The complete version of Buran spacecraft would have had two engines that were not sufficient for take-off under own power.

Is it possible to say that if the aircraft is not capable of taking off under own power (not sufficient), it should not be capable of going around (assuming weight and other circumstances are the same)?

  • $\begingroup$ Depends on if the aircraft was capable of (any) climb rate at the airport density altitude at the time you would be attempting to go around. Since you are already flying, getting up to speed isn't the issue, the issue is gaining altitude without stalling (or hitting things when you are climbing too slow). $\endgroup$ – Ron Beyer Apr 28 '17 at 20:24
  • $\begingroup$ @mins The in-atmosphere test version had 2 jet engines installed. I don't believe the orbiter version would ever have the jet engines installed, I think that is where the OP may be confused. This (and the other Buran question) are borderline better on Space.SE. $\endgroup$ – Ron Beyer Apr 28 '17 at 20:43
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    $\begingroup$ @RonBeyer, according to wikipedia the in-atmosphere test version had four engines and was able to take off under it's own power. $\endgroup$ – Jan Hudec Apr 28 '17 at 22:05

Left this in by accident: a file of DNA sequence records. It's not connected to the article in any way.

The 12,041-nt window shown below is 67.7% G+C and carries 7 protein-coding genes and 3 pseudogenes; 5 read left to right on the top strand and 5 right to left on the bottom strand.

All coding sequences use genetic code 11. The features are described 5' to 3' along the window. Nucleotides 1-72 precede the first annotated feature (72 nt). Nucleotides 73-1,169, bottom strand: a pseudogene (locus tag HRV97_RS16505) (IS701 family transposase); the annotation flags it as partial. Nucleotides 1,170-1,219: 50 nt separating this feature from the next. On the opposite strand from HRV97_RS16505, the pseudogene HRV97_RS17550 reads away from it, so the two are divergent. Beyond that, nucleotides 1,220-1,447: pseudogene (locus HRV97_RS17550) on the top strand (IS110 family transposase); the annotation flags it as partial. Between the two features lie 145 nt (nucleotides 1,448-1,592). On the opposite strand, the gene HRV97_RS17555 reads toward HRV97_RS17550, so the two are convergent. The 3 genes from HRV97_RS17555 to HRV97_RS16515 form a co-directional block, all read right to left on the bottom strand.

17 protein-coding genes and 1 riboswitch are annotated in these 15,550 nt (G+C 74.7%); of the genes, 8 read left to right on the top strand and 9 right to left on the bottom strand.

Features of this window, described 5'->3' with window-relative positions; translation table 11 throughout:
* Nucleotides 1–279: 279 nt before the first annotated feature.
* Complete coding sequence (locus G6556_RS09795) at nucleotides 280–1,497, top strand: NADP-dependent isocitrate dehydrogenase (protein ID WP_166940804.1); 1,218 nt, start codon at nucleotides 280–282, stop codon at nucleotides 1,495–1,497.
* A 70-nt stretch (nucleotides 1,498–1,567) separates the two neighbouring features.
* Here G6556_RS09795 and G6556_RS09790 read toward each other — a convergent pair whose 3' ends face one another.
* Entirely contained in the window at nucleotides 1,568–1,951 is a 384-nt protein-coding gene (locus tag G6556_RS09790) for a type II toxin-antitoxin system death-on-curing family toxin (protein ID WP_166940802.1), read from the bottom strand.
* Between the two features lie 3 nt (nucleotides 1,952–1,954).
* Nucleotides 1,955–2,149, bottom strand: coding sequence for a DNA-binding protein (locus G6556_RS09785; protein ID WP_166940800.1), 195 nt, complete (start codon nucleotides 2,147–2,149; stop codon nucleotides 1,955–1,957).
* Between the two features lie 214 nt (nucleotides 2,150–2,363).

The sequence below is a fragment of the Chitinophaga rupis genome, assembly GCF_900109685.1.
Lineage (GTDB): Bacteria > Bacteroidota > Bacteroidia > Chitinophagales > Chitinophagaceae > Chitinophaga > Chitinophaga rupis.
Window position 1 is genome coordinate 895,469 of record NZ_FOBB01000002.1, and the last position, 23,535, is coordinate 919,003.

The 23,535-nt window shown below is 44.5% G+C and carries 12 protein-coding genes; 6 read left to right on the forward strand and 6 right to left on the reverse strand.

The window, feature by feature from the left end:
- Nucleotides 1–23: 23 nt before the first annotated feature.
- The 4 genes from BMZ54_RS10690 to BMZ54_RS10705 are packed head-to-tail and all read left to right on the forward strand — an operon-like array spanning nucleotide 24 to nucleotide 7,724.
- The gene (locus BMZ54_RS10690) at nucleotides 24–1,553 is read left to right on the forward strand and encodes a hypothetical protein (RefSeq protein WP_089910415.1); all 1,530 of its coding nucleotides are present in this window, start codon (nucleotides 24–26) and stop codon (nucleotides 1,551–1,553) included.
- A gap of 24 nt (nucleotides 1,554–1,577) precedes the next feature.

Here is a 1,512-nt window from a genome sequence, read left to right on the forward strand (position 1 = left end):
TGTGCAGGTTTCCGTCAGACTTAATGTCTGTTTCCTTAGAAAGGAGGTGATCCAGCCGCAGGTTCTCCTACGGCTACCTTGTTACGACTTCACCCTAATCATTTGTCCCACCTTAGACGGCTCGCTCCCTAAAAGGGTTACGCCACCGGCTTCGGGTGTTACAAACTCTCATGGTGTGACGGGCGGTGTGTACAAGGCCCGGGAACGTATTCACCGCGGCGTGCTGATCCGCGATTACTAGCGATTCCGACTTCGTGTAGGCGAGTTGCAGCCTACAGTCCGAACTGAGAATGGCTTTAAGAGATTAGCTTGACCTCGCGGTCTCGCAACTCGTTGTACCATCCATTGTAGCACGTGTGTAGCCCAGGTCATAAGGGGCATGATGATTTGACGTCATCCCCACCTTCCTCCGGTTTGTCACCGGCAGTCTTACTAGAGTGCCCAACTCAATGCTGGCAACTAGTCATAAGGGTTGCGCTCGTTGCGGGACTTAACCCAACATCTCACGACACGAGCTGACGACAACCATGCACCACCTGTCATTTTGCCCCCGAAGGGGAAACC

• $\begingroup$ @mins, Buran does not have a “main tank”, but a first stage rocket with engines mounted on that rocket. The orbiter has two engines that serve as second stage, although with rather small Δv of 66.7 m/s, and deorbit engines, with fuel inside the orbiter itself. Of course they would be out of fuel, or almost out, by the time of landing. $\endgroup$ – Jan Hudec Apr 28 '17 at 22:18
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    $\begingroup$ Please retract the landing flaps! $\endgroup$ – rbp May 2 '17 at 23:26

It really is something watching the Buran 'takeoff' versus 'liftoff'.

The answer is no. Given the same weight it should be roughly the same power needed. That is if we are calculating it from the point of rotation for a takeoff and point of initiating a go-around.

Given the same starting conditions—weight and velocity—both aircraft will have the same kinetic energy. If the takeoff / go-around is to 2,000 feet above starting condition, then the change will be the same gain in potential energy.

If they take the same time to reach that height, then it is the same power used. (Ignoring ground effect.)

The objective of the 2 engines would be to extend the glide distance for a space reentry, say if an incorrect calculation or unforeseen event caused the space glider to come short. A corrective action would need to be applied not close to the ground, but high enough to have a meaningful effect.


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